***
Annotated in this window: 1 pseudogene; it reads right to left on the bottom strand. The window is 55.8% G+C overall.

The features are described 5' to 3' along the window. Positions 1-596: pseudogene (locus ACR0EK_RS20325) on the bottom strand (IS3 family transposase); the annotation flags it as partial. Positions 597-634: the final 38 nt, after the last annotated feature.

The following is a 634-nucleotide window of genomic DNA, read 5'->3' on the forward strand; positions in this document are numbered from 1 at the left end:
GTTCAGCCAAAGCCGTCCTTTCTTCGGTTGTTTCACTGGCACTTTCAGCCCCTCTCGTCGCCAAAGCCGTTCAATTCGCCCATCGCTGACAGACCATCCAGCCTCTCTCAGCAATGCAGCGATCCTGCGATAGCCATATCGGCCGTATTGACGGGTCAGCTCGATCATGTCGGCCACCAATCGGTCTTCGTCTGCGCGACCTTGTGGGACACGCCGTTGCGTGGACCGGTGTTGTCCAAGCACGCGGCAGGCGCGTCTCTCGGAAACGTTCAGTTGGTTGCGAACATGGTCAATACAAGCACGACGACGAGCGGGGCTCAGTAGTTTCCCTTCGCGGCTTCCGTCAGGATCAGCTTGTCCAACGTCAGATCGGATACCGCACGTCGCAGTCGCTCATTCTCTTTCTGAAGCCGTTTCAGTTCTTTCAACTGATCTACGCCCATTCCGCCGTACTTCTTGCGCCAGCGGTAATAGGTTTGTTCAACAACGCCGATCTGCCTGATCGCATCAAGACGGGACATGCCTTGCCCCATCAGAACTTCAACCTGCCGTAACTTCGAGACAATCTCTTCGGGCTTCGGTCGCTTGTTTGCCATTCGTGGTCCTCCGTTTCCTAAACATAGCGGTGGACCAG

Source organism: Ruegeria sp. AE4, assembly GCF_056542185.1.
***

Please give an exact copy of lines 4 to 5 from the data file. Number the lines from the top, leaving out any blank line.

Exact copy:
GTTCAGCCAAAGCCGTCCTTTCTTCGGTTGTTTCACTGGCACTTTCAGCCCCTCTCGTCGCCAAAGCCGTTCAATTCGCCCATCGCTGACAGACCATCCAGCCTCTCTCAGCAATGCAGCGATCCTGCGATAGCCATATCGGCCGTATTGACGGGTCAGCTCGATCATGTCGGCCACCAATCGGTCTTCGTCTGCGCGACCTTGTGGGACACGCCGTTGCGTGGACCGGTGTTGTCCAAGCACGCGGCAGGCGCGTCTCTCGGAAACGTTCAGTTGGTTGCGAACATGGTCAATACAAGCACGACGACGAGCGGGGCTCAGTAGTTTCCCTTCGCGGCTTCCGTCAGGATCAGCTTGTCCAACGTCAGATCGGATACCGCACGTCGCAGTCGCTCATTCTCTTTCTGAAGCCGTTTCAGTTCTTTCAACTGATCTACGCCCATTCCGCCGTACTTCTTGCGCCAGCGGTAATAGGTTTGTTCAACAACGCCGATCTGCCTGATCGCATCAAGACGGGACATGCCTTGCCCCATCAGAACTTCAACCTGCCGTAACTTCGAGACAATCTCTTCGGGCTTCGGTCGCTTGTTTGCCATTCGTGGTCCTCCGTTTCCTAAACATAGCGGTGGACCAG

Source organism: Ruegeria sp. AE4, assembly GCF_056542185.1.